mary emphasis on a very small number of cases. Moreover, it turned out that suburban and rural schools were much more significantly represented in these cases than inner-city schools, where many of the incidents of school violence involved single victims. That was not because we thought these cases were unimportant; the committee held the opinion that the special attention given to the relatively few incidents involving multiple victimizations might distort society’s picture of lethal school violence in general. It was, instead, that we had been directed by Congress to give special, but not exclusive, attention to this apparently new form of violence. We also recognized that a significant amount of public and scholarly attention had been devoted to lethal youth violence in urban areas, and that less had been focused on trying to understand this new and unexpected phenomenon.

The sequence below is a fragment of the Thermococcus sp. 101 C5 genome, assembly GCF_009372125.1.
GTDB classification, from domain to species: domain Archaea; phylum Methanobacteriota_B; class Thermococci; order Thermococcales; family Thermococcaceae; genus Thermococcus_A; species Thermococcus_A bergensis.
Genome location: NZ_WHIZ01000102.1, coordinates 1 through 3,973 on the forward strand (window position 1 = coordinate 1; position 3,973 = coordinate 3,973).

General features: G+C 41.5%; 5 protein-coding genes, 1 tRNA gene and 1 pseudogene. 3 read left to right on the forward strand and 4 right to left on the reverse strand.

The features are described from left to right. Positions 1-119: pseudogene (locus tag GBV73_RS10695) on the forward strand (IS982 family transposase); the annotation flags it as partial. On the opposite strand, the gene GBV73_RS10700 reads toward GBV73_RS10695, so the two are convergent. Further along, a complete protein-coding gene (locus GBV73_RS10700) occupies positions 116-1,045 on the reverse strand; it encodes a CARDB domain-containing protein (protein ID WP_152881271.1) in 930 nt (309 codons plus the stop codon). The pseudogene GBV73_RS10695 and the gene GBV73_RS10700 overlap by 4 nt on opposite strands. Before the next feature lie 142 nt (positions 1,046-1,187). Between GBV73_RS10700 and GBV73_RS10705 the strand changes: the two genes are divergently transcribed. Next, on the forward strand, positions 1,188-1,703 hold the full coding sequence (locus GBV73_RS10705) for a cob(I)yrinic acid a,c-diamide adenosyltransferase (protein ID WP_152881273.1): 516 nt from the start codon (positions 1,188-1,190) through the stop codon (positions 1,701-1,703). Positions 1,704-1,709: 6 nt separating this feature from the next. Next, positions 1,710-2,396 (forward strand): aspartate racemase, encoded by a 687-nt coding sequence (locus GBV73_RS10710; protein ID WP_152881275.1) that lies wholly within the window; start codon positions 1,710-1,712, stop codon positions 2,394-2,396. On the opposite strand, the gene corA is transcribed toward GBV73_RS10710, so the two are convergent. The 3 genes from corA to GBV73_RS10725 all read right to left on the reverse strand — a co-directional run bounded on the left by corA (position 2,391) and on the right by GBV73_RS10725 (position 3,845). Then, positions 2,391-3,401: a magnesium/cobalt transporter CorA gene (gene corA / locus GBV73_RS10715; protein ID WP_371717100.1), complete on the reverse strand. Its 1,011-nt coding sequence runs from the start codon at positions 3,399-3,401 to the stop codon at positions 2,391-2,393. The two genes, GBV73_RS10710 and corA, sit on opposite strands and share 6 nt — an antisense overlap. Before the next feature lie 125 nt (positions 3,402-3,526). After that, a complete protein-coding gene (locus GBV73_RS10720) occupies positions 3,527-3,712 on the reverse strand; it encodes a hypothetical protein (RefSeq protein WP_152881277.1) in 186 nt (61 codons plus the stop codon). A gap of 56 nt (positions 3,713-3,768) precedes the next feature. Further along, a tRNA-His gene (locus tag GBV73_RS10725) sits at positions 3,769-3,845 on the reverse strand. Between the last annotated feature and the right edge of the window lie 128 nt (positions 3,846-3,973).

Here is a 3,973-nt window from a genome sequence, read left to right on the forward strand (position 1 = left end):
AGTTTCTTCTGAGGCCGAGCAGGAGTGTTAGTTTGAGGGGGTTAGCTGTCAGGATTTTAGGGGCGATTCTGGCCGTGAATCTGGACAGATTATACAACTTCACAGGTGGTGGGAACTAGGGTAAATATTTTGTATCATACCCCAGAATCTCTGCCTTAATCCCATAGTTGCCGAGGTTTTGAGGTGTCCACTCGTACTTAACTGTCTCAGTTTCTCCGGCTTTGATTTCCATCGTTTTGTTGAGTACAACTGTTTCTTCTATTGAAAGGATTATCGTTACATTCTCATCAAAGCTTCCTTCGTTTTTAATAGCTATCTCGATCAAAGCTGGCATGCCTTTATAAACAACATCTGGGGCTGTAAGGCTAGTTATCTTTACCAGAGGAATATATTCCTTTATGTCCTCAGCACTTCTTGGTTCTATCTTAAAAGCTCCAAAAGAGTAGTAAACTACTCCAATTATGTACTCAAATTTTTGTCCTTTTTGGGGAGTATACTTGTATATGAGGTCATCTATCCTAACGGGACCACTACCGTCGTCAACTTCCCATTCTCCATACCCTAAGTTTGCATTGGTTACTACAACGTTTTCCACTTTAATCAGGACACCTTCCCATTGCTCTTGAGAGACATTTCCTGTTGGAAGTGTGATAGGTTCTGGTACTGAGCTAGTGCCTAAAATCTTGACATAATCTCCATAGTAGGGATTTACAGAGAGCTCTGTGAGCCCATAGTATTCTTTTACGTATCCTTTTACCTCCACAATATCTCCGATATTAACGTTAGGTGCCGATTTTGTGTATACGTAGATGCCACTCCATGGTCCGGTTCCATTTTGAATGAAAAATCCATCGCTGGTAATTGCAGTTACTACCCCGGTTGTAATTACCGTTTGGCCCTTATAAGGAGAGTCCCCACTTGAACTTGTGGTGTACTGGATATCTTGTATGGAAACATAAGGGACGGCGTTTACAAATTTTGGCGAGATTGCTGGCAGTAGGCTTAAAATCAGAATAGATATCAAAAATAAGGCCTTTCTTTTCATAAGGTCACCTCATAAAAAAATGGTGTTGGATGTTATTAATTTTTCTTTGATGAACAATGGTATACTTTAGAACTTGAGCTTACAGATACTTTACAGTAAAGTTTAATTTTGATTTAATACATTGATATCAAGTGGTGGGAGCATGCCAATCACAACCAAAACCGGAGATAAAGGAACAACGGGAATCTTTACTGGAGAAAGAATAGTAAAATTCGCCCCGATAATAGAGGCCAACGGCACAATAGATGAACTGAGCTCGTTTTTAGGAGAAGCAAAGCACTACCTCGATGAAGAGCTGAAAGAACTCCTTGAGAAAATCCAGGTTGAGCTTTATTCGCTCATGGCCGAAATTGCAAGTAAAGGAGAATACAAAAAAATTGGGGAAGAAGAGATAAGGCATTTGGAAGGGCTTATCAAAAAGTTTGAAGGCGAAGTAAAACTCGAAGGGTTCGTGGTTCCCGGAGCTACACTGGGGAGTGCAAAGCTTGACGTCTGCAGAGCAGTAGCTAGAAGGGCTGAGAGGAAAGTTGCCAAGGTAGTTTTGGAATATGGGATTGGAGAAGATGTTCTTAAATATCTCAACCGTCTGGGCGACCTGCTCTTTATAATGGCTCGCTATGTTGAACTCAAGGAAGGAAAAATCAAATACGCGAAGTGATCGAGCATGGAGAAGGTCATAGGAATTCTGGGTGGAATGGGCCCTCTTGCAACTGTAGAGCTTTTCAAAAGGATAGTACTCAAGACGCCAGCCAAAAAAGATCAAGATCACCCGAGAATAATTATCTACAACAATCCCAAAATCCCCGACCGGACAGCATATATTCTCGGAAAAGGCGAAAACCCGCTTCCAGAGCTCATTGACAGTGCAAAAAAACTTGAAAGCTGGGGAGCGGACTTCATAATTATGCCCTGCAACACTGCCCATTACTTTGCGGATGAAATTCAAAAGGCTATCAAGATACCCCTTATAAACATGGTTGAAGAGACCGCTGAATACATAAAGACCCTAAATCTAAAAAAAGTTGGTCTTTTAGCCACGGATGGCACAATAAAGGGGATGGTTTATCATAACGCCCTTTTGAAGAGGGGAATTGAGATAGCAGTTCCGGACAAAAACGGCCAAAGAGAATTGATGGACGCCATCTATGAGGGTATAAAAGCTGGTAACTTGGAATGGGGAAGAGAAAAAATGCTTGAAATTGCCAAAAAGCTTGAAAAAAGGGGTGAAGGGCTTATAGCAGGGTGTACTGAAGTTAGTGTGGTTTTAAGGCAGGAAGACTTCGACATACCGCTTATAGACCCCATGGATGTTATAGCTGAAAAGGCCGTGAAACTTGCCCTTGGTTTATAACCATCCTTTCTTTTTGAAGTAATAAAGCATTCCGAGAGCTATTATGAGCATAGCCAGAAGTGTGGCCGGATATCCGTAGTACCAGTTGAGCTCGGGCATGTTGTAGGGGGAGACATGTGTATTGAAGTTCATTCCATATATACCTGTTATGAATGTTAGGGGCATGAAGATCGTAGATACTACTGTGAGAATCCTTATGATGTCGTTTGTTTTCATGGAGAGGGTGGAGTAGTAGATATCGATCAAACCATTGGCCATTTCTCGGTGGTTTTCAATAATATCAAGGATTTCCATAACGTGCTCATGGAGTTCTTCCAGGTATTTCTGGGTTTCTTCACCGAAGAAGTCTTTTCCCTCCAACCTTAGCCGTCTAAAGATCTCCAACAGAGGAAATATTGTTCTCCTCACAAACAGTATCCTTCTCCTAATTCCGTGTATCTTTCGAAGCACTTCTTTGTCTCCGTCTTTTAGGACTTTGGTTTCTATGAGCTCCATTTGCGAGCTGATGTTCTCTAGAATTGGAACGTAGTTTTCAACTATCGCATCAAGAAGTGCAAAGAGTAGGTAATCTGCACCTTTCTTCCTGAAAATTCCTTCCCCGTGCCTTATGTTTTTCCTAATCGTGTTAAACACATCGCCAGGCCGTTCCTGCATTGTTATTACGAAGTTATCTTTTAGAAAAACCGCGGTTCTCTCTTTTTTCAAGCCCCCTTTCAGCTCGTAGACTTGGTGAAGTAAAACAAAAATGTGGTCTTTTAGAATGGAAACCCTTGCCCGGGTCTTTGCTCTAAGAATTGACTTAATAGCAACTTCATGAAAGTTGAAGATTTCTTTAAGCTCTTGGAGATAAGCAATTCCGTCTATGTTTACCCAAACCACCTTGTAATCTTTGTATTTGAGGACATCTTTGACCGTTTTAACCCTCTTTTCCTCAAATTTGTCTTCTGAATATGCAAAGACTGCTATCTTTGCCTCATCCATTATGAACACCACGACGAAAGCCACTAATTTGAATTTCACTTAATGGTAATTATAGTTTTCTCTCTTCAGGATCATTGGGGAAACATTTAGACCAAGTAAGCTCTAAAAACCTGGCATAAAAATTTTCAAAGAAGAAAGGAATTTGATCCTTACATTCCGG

A Venn diagram is also helpful in showing the relationship between the kind of violence that was our primary focus and the other categories of violence with which it was being compared. Figure 9-2 embeds Figure 9-1